tbryanh wrote:You need to be safe from the gun, and you need the gun to make you safe.
1. To be safe from the gun, you need to avoid accidental and negligent discharges.
2. For the gun to make you safe, it needs to fire when you pull the trigger.
Thumb safeties can be excellent when it comes to 1, but they can cause problems when it comes to 2.
If you ever need to fire your weapon in self defence, chances are your going to be nervous and jittery with an overdose of adrenalin pumping through your system. You might pull the trigger without taking the safety off first, and when the gun doesn't fire, your mind might freeze up for a split second making you unable to figure out what the problem is in time to protect yourself.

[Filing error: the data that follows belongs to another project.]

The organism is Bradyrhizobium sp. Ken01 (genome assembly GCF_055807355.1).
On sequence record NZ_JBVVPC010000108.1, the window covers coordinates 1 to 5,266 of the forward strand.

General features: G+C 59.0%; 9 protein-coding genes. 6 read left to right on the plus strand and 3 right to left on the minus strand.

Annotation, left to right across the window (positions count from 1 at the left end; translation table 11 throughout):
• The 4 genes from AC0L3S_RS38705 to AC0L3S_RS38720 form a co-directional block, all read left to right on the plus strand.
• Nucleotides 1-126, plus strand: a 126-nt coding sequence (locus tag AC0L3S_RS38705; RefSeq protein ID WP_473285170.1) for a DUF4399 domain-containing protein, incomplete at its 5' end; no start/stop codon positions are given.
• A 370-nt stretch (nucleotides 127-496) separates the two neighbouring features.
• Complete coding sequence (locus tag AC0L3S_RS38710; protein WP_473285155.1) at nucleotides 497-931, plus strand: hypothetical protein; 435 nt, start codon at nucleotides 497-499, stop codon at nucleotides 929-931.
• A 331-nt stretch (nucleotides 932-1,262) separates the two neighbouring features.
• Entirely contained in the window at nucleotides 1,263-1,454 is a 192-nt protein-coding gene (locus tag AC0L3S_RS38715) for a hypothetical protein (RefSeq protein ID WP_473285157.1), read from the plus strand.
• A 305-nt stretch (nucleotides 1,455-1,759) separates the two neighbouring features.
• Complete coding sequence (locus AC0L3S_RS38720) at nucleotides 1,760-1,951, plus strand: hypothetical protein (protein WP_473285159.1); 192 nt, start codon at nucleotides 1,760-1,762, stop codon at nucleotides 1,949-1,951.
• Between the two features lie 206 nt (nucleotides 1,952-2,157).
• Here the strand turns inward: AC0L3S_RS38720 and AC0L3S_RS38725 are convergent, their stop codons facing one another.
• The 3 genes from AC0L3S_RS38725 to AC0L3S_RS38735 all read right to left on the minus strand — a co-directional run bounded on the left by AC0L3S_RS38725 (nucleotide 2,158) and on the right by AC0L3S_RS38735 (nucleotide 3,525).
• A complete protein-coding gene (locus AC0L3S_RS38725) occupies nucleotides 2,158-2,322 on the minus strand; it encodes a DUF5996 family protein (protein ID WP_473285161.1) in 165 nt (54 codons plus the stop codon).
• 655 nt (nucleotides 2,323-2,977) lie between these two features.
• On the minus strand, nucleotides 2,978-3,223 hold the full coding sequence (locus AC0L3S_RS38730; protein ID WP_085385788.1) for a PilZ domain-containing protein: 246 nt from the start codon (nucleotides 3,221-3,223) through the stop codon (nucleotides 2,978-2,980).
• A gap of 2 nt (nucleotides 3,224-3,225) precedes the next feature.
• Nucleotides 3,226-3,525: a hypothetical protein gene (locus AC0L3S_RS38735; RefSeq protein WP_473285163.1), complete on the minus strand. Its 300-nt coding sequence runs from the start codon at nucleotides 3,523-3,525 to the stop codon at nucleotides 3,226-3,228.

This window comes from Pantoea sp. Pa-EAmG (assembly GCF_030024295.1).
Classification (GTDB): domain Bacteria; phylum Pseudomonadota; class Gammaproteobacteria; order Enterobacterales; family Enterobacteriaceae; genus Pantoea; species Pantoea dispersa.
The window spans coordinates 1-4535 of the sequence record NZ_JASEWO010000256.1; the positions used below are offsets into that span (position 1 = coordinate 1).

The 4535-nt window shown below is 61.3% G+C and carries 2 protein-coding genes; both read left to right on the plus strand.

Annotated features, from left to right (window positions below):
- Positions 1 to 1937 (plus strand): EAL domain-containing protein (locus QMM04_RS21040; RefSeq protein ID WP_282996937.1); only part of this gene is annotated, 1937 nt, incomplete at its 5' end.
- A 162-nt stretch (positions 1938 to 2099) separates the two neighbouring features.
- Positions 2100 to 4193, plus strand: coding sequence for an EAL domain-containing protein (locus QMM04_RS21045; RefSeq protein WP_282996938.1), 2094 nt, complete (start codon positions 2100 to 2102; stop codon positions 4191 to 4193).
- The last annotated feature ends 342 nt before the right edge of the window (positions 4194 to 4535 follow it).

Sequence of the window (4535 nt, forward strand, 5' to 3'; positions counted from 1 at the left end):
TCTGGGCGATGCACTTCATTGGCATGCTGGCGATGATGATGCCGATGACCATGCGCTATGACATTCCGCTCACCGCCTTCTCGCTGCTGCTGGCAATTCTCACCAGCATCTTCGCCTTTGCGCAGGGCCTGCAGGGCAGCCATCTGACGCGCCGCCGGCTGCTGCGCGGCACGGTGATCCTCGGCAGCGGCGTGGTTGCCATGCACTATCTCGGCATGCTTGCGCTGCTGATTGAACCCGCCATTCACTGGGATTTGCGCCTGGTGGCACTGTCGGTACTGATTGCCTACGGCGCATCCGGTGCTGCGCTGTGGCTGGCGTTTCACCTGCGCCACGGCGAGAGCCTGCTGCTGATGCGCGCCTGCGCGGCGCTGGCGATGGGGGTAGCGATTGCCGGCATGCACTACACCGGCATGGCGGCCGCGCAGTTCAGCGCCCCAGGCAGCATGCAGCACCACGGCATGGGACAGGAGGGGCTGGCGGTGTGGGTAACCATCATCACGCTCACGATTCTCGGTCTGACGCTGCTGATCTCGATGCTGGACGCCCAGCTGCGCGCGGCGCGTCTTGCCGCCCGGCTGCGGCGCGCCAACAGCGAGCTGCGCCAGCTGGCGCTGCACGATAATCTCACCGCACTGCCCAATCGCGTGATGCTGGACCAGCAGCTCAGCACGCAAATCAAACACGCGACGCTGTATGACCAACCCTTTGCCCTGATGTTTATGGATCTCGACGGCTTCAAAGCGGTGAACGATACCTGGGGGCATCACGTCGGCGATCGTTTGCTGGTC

This might sound far fetched, but its not. While I have not been in any gunfights, I have driven a car for many decades. On a few occasions when I tried to stop the car, I hit the gas pedal instead of the brake. I knew there was a problem, but I didn't know what the cause of the problem was. My foot was stuck to the gas pedal, and my mind froze up for a split second. Luckily my mind snapped out of it in time to move my foot to the brake and stop the car. Similar things can happen when deploying guns that have thumb safeties.
If the gun doesn't fire when you pull the trigger, the gun is not a safe gun.
We obviously have different understandings as to what a safety on a gun is designed for.